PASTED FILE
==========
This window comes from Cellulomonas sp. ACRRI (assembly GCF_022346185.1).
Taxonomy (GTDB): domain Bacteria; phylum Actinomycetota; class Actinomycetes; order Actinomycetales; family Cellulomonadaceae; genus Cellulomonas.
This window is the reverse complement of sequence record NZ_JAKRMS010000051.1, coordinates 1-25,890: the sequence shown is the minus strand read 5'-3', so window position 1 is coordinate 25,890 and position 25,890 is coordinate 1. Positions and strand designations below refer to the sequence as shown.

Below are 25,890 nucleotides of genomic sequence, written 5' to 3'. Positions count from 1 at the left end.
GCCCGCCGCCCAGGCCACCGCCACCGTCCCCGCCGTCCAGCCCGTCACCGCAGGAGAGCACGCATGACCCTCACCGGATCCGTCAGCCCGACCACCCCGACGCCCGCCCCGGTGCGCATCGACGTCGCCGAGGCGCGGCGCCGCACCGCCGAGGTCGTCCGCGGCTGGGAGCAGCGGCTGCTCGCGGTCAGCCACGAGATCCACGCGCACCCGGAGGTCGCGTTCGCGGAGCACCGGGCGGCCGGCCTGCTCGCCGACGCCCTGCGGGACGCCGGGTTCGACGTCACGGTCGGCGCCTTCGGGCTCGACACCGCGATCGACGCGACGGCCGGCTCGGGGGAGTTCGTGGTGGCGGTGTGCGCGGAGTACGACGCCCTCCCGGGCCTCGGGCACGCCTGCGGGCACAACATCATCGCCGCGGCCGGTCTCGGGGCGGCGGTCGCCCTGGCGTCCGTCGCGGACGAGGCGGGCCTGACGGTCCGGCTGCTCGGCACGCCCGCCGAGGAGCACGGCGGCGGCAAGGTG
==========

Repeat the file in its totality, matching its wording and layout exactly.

This window comes from Cellulomonas sp. ACRRI (assembly GCF_022346185.1).
Taxonomy (GTDB): domain Bacteria; phylum Actinomycetota; class Actinomycetes; order Actinomycetales; family Cellulomonadaceae; genus Cellulomonas.
This window is the reverse complement of sequence record NZ_JAKRMS010000051.1, coordinates 1-25,890: the sequence shown is the minus strand read 5'-3', so window position 1 is coordinate 25,890 and position 25,890 is coordinate 1. Positions and strand designations below refer to the sequence as shown.

Below are 25,890 nucleotides of genomic sequence, written 5' to 3'. Positions count from 1 at the left end.
GCCCGCCGCCCAGGCCACCGCCACCGTCCCCGCCGTCCAGCCCGTCACCGCAGGAGAGCACGCATGACCCTCACCGGATCCGTCAGCCCGACCACCCCGACGCCCGCCCCGGTGCGCATCGACGTCGCCGAGGCGCGGCGCCGCACCGCCGAGGTCGTCCGCGGCTGGGAGCAGCGGCTGCTCGCGGTCAGCCACGAGATCCACGCGCACCCGGAGGTCGCGTTCGCGGAGCACCGGGCGGCCGGCCTGCTCGCCGACGCCCTGCGGGACGCCGGGTTCGACGTCACGGTCGGCGCCTTCGGGCTCGACACCGCGATCGACGCGACGGCCGGCTCGGGGGAGTTCGTGGTGGCGGTGTGCGCGGAGTACGACGCCCTCCCGGGCCTCGGGCACGCCTGCGGGCACAACATCATCGCCGCGGCCGGTCTCGGGGCGGCGGTCGCCCTGGCGTCCGTCGCGGACGAGGCGGGCCTGACGGTCCGGCTGCTCGGCACGCCCGCCGAGGAGCACGGCGGCGGCAAGGTG